• Photos can be stored on a password protected device in a secure folder until they need to be deleted
  • You cannot use photos or video of girls after they have left guiding, even if they gave their permission at the time. When a girl leaves the unit, any consent she's given for photos or videos comes to an end.  You can keep some photos in your unit archives, but these cannot be used publicly. If photos or videos of a member who has left have already been published, then the images will only need to be removed after the original two-year expiry window has ended. These do not have to be removed prior to this unless the leaver explicitly requests this. The unit retention schedule sets out the length of time you can keep different types of data.
  • Read the data protection FAQs for guidance on archiving photos

You must not:

  • Take photos of young members without getting permission from parents or carers first.
  • Share young members images or personal information without the consent of parent or carers.

Using instant messages

When considering instant message platforms and apps, check the terms and conditions, privacy settings and age limits before deciding which app to use.  

Some of these apps will share people's phone number with a whole group. You'll need to ask people for their permission before you add them to a group. And let them know they can leave at any time. On Facebook, people must opt-in to give their consent. 

On WhatsApp you can set up a broadcast list which keeps phone numbers private. To find out more read WhatsApp's advice on setting up broadcast lists. 

You should not contact a parent or carer using online video calls or virtual meetings outside of the pre-arranged meeting time. 

Messaging with young members 

If you do need to message young members digitally, you must avoid one-to-one contact between a volunteer and a young member.

You need to do this during virtual meetings too. Girls may want to speak privately, for example if they don't feel well,  but we advise against that and you should avoid it.

If a girl does message you during a virtual meeting, you should tell them that it cannot be a private conversation. Then you or they can add someone else to the chat.

If a young member uses a channel that cannot have someone ‘copied in’, like WhatsApp, you should still tell them that this cannot be a private chat and introduce someone else into the conversation.

If a young member contacts you on a channel that is not age appropriate, for example using WhatsApp when they're under 16, you must move the conversation to a more appropriate platform, and copy someone else in. Do not forget to reply to the young member, as no response might impact their safety, health and wellbeing. 

Aged 14 -17

Young members aged 14 years or older must add their details to GO. The starter form for 14-17-year-olds needs to be completed and signed by a parent or carer with parental responsibility.

Under 14

You must never contact members under the age of 14 directly without their parents or carers permission.

Young external volunteer aged 13

Use the new starter form for young external volunteers aged 13 to get contact details for their parent or carer, so you can send all relevant communication through them.

Once they turn 14, the volunteer can give their leader a personal email address so that they can log into GO and add their own contact details.

Brownie and Rainbow helper

When a girl becomes a helper, you must get contact details for her parents or carers so that you can send her all relevant communications through them. You must not communicate directly with helpers under the age of 14 by phone, email, text, social media or other digital or electronic means.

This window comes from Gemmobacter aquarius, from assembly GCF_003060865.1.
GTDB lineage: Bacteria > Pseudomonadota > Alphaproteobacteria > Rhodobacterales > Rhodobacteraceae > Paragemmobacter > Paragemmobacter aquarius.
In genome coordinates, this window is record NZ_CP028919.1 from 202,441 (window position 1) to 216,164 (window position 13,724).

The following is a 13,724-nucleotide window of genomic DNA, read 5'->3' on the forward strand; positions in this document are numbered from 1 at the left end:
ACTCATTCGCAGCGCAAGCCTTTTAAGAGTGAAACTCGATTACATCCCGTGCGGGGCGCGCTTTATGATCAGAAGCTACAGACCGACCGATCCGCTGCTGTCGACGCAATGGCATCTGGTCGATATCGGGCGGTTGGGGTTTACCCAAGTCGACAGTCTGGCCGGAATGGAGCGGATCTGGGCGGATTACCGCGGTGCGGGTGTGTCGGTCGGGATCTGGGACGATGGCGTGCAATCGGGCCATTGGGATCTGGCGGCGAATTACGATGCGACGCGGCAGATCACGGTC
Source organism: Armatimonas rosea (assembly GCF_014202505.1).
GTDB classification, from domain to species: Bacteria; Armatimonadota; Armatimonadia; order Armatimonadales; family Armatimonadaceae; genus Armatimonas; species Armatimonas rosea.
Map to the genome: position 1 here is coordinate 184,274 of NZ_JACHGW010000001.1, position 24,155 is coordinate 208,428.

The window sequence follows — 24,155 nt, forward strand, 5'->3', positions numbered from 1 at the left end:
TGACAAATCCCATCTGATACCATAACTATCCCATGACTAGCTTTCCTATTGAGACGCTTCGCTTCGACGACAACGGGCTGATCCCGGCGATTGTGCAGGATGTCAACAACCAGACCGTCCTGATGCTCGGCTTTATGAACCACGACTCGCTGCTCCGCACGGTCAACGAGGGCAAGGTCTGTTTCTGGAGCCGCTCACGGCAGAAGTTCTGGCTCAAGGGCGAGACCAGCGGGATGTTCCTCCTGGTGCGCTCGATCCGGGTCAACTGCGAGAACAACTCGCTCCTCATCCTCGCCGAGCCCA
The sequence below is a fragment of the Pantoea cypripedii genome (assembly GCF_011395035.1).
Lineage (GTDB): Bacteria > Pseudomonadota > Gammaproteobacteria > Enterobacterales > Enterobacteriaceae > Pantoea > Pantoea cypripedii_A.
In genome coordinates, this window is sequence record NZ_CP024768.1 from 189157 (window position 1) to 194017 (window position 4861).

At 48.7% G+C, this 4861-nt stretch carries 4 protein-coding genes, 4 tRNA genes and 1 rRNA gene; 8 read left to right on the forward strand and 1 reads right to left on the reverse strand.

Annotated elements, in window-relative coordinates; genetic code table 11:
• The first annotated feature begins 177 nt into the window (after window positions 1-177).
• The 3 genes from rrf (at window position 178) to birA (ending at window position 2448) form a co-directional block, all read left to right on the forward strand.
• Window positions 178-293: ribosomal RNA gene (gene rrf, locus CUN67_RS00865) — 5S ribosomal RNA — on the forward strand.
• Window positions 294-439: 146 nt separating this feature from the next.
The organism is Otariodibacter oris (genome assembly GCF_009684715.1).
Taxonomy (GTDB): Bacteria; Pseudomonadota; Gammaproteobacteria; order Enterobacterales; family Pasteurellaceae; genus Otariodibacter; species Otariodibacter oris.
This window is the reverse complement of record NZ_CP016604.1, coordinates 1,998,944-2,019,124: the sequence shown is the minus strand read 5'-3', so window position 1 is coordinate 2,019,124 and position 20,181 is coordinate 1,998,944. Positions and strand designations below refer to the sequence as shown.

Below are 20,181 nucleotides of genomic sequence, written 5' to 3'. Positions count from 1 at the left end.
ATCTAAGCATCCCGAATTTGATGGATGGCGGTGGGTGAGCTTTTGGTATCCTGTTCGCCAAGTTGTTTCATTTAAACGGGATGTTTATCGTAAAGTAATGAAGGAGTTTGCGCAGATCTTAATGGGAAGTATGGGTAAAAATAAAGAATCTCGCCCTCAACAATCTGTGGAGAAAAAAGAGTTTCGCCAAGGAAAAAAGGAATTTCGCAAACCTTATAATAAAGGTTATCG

A completed Information and consent for event/activity form is required for Rainbow and Brownie helpers for any activities away from the meeting place and a virtual meeting consent form is needed for online meetings.

Girl-led residentials

For all girl-led residentials, an information and consent form must be completed, with parent or carer consent given for you to contact young members directly if needed.

Digital devices in your unit meetings

You might not always want girls to be using their phones and devices during meetings or other activities. It can help manage your unit and give girls a fuller experience if you limit when and where they are used. You should talk with young members about:

  • Bringing their mobile devices to unit meetings, events and camps. Decide as a group before the event what your guidelines will be.
  • Using their mobile phone or other device appropriately and responsibly. Make sure they know how to get permission before sharing photos or videos.
  • Using social media responsibly and safely, within the community guidelines and terms and conditions of the platform. Remember to talk about any age restrictions.

Young members must not:

  • Use their device to bully, harass, alarm, distress or harm another person.
  • Share images or videos on social media without permission.
  • Access, download, view or distribute inappropriate, indecent, discriminatory or hate material.
  • Contact volunteers directly without their parents or carers permission, except in an emergency.
  • Send friend requests  to or follow volunteers' individual or personal accounts without their parents or carers permission.
  • Use social media inappropriately, or use channels where they do not meet the age restrictions.
  • Share indecent, sexually explicit or inappropriate material
  • Be in a one-to-one conversation with a volunteer. Girls may want to speak privately with a volunteer, but we advise against it and it must be avoided whenever possible.

Our young member policy sets out our expectations of young members.

In cases of child and adult safeguarding and protection all volunteers should refer to our safeguarding policy.